Who leads the charge?
A Different Perspective

I provide some eye-opening ways to "think" about Social Media so your audience can see the forest and not get mired down looking at trees

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Who leads the charge in Social Media? Marketing, PR, Sales?

Social Media is a ‘new’ way to sell. Selling is, after all, about relationships. People do business with people that they “LIKE” and merely having a website, literature, advertising,etc. isn’t going to generate revenue.

What Social Media is doing is creating a new paradigm

I know that that sounds cliché. But I believe that it’s creating a new “type” of business. Traditional marketing adapted, very successfully in the 1980’s thru 1990’s, to creating websites after they had experience in graphics, advert buys, copywriting and literature development. It was a natural evolution.

However, Social Media has created an environment where front line sales and front line customer service people are directly affected. Frankly, the people who tend to “get it” are the folks in the sales and CRM areas: It makes sense to them. It’s about one-on-one relationships. It’s what they already do.

I’ve spoken to a great deal of sales people who have expressed concerns about their “marketing” departments not “getting it” Not that that “disconnect” is a new phenomenon, but now they are seeing how it can directly affect their income…. and they want more control so they can make more money, have better relationships and sell more.

I read an article over twenty years ago that said “Small companies spend years trying to become big companies and big companies are constantly trying to figure out ways to become as responsive, nimble, and aggressive as small companies.” The reality is that the people who are the best salespeople don’t always make the best managers and the best managers are not generally the best salespeople (Yes, there are always exceptions.)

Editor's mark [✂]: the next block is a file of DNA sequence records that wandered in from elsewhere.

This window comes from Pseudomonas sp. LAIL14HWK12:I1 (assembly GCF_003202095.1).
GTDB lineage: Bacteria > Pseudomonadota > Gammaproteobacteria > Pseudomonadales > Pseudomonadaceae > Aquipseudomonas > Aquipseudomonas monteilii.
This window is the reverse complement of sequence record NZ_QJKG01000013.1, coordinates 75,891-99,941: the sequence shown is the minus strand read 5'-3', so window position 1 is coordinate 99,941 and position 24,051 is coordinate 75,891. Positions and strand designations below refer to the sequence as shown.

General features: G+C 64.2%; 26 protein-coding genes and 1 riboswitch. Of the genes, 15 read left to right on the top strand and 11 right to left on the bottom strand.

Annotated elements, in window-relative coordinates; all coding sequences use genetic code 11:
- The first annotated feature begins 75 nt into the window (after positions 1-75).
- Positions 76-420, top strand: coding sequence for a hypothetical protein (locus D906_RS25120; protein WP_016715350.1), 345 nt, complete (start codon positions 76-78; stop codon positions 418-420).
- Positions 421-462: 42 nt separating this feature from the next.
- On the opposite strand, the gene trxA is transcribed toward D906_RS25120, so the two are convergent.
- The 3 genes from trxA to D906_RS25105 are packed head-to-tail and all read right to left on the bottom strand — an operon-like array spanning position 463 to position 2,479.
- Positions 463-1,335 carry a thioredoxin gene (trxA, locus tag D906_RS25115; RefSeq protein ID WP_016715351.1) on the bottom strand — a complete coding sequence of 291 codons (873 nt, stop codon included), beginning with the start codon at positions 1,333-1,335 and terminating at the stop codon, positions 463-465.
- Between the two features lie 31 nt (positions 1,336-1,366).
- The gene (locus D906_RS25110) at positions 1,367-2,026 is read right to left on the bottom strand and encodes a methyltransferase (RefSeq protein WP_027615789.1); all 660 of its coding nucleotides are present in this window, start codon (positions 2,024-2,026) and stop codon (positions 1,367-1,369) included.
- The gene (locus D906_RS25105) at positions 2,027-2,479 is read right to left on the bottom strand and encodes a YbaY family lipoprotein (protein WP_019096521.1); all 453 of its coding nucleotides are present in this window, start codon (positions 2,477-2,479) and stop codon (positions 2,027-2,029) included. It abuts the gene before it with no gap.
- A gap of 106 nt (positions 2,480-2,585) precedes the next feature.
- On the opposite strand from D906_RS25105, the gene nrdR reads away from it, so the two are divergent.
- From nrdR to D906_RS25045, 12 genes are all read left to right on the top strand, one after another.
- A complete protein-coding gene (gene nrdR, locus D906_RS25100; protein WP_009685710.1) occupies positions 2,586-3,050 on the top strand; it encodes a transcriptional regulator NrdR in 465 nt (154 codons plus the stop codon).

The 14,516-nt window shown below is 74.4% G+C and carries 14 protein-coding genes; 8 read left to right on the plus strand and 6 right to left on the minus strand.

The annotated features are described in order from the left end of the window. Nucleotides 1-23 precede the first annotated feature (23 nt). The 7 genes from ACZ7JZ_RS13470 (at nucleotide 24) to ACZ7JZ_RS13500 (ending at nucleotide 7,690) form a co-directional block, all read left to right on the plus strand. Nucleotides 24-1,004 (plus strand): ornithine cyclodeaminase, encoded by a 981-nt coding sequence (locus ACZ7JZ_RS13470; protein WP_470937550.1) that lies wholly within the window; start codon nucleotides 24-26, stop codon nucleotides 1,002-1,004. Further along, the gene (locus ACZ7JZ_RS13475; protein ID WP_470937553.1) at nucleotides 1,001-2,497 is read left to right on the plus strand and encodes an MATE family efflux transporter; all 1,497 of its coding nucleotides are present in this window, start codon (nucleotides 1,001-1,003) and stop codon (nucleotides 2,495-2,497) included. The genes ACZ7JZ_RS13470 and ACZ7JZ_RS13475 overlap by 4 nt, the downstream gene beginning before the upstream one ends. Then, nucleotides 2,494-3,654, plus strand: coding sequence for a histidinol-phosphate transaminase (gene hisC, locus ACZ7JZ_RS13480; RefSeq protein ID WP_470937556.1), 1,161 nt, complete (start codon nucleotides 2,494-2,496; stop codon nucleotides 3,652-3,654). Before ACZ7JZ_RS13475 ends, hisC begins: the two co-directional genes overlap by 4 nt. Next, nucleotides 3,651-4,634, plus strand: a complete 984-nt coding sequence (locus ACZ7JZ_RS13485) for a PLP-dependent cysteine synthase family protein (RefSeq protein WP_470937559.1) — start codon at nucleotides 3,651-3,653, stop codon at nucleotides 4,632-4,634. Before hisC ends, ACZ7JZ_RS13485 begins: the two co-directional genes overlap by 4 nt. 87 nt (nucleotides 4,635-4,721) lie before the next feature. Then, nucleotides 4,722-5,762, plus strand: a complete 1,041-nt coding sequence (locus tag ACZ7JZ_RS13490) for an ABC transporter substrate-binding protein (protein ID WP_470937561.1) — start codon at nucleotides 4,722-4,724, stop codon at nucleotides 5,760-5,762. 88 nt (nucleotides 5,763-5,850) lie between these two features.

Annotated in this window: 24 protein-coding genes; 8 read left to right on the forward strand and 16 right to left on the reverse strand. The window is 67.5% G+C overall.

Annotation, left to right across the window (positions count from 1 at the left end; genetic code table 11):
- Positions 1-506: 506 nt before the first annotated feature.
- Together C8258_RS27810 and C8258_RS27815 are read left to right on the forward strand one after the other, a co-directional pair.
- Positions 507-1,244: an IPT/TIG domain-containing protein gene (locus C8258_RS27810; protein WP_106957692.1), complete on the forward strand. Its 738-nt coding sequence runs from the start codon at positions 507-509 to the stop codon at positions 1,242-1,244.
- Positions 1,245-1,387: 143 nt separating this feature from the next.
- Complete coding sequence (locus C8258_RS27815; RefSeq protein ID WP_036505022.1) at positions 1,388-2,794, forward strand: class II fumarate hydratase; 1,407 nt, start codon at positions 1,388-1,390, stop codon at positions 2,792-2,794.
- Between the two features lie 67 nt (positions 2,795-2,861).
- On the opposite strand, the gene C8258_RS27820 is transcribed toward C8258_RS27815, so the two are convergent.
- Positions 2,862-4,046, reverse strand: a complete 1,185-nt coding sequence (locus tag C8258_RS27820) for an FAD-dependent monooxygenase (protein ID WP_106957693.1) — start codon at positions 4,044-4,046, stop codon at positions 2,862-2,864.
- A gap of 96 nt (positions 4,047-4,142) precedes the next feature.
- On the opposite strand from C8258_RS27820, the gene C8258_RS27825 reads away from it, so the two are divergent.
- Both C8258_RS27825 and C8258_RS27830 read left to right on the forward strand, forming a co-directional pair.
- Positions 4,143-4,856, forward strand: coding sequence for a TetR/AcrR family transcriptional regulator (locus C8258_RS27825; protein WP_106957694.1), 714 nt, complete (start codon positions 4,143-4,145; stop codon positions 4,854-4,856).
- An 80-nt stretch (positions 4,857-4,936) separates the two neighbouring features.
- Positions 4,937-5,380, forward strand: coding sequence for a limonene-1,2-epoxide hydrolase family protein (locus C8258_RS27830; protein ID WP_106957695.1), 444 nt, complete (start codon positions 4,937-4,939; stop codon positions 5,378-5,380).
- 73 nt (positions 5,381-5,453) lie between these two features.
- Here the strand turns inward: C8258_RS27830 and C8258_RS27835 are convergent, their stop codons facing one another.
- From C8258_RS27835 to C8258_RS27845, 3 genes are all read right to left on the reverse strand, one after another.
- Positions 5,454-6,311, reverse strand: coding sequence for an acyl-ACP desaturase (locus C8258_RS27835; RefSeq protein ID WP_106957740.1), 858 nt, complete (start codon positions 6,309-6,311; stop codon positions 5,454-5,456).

As companies get bigger they create marketing, customer service and sales departments. Marketing management consults sales management and, in good faith, creates tools for the field.

Sometimes they get it right. Sometimes they don’t. Sometimes sales management doesn’t always “get what the sales people need.” In the new Social Media paradigm, marketing will work more closely with sales and customer service. Marketing will create the tools and sales and customer service will USE them with an insight role from marketing. Note, I said “insight” and not “oversight”. That loss of control could take some getting used to, but THAT is what is going to drive ROI.

A Blending of Roles

So, I suspect we are going to see a “blending” of sales PR, CRM and marketing functions. I also think we are going to see new leaders sprout up within this new paradigm. Their backgrounds could be in marketing, customer service and/or sales. Social Media converges these traditionally separated business units and skill sets.

I’ve spoken to a number of traditional marketing people who have approached me to ask a variety of questions about social media. More often than not I find that there is a certain level of discomfort:

“I don’t know these products”

“I don’t know these services in that level of detail

In fact, I sat in on a marketing webinar and listened to the moderator say “We’re getting a lot of comments about how people are uncomfortable talking about budgets and ROI. If you’re not comfortable talking about budgets you should take a sales class, we can’t help you with that” The marketing folks that “get” selling and understand that something has to be sold in the new paradigm will be successful.

Certainly delivering “analytics” is valuable, but when it comes down to the brass tacks someone has to sell something and there has to be a demonstrated return for social media. You can’t just come in, build it, create graphics and say “Here’s how you measure it”. You have to “DO IT” and/or …. you have to train people how to do it..

Unlike traditional marketing that would create a website and great landing pages, now marketing has to either become much more intimate with the products or service, that is, they have to know how to “sell,” or they need to know how to “train” people how to use the new sales tools… and it is my belief that THAT is what Social Media tools are: Sales Tools. Marketing need not learn the product or service nuances, they need to teach the right people how to use them…

“A man’s got to know his limitations.” – Lieutenant Briggs

As a result of Social Media I think we will see marketing, sales, and customer service arrive in the space together, each bringing a “piece” of what they are good at to create something new. I think the tools have finally arrived that can make everyone more responsive, nimble, and aggressive. Now the trick is to get the tools in the right hands and the right leadership in place.



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Straight’nin’ the curve, flat’nin’ the hills. Someday the mountain might get ’em, but the law never will. Makin’ their way, the only way they know how, that’s just a little bit more than the law will allow.